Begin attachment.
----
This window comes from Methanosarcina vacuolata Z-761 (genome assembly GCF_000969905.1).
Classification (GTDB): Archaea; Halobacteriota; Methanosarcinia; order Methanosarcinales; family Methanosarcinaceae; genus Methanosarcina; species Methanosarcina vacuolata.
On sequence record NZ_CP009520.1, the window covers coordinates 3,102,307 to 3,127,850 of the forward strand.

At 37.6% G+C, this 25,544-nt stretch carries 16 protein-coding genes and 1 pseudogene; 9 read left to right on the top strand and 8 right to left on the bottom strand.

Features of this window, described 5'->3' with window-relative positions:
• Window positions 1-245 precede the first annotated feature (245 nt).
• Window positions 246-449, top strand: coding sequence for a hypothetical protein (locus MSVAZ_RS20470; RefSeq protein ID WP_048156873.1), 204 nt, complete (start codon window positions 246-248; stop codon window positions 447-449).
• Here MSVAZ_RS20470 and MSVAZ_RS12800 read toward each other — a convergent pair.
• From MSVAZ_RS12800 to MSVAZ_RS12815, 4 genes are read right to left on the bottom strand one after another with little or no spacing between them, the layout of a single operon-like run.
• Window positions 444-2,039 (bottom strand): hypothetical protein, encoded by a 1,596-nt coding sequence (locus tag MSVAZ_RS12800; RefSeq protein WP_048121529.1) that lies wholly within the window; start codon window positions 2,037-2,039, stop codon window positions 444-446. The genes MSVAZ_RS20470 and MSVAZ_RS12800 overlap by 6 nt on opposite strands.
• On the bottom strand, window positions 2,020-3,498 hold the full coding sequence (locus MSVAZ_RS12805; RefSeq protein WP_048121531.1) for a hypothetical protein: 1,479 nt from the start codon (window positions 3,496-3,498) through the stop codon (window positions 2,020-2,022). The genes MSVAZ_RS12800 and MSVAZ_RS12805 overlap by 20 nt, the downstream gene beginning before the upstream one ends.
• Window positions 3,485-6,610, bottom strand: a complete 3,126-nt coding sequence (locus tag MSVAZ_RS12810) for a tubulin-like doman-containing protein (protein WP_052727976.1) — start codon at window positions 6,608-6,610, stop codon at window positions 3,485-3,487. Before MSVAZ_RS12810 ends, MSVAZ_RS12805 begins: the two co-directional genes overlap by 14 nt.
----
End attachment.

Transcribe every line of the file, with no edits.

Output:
This window comes from Methanosarcina vacuolata Z-761 (genome assembly GCF_000969905.1).
Classification (GTDB): Archaea; Halobacteriota; Methanosarcinia; order Methanosarcinales; family Methanosarcinaceae; genus Methanosarcina; species Methanosarcina vacuolata.
On sequence record NZ_CP009520.1, the window covers coordinates 3,102,307 to 3,127,850 of the forward strand.

At 37.6% G+C, this 25,544-nt stretch carries 16 protein-coding genes and 1 pseudogene; 9 read left to right on the top strand and 8 right to left on the bottom strand.

Features of this window, described 5'->3' with window-relative positions:
• Window positions 1-245 precede the first annotated feature (245 nt).
• Window positions 246-449, top strand: coding sequence for a hypothetical protein (locus MSVAZ_RS20470; RefSeq protein ID WP_048156873.1), 204 nt, complete (start codon window positions 246-248; stop codon window positions 447-449).
• Here MSVAZ_RS20470 and MSVAZ_RS12800 read toward each other — a convergent pair.
• From MSVAZ_RS12800 to MSVAZ_RS12815, 4 genes are read right to left on the bottom strand one after another with little or no spacing between them, the layout of a single operon-like run.
• Window positions 444-2,039 (bottom strand): hypothetical protein, encoded by a 1,596-nt coding sequence (locus tag MSVAZ_RS12800; RefSeq protein WP_048121529.1) that lies wholly within the window; start codon window positions 2,037-2,039, stop codon window positions 444-446. The genes MSVAZ_RS20470 and MSVAZ_RS12800 overlap by 6 nt on opposite strands.
• On the bottom strand, window positions 2,020-3,498 hold the full coding sequence (locus MSVAZ_RS12805; RefSeq protein WP_048121531.1) for a hypothetical protein: 1,479 nt from the start codon (window positions 3,496-3,498) through the stop codon (window positions 2,020-2,022). The genes MSVAZ_RS12800 and MSVAZ_RS12805 overlap by 20 nt, the downstream gene beginning before the upstream one ends.
• Window positions 3,485-6,610, bottom strand: a complete 3,126-nt coding sequence (locus tag MSVAZ_RS12810) for a tubulin-like doman-containing protein (protein WP_052727976.1) — start codon at window positions 6,608-6,610, stop codon at window positions 3,485-3,487. Before MSVAZ_RS12810 ends, MSVAZ_RS12805 begins: the two co-directional genes overlap by 14 nt.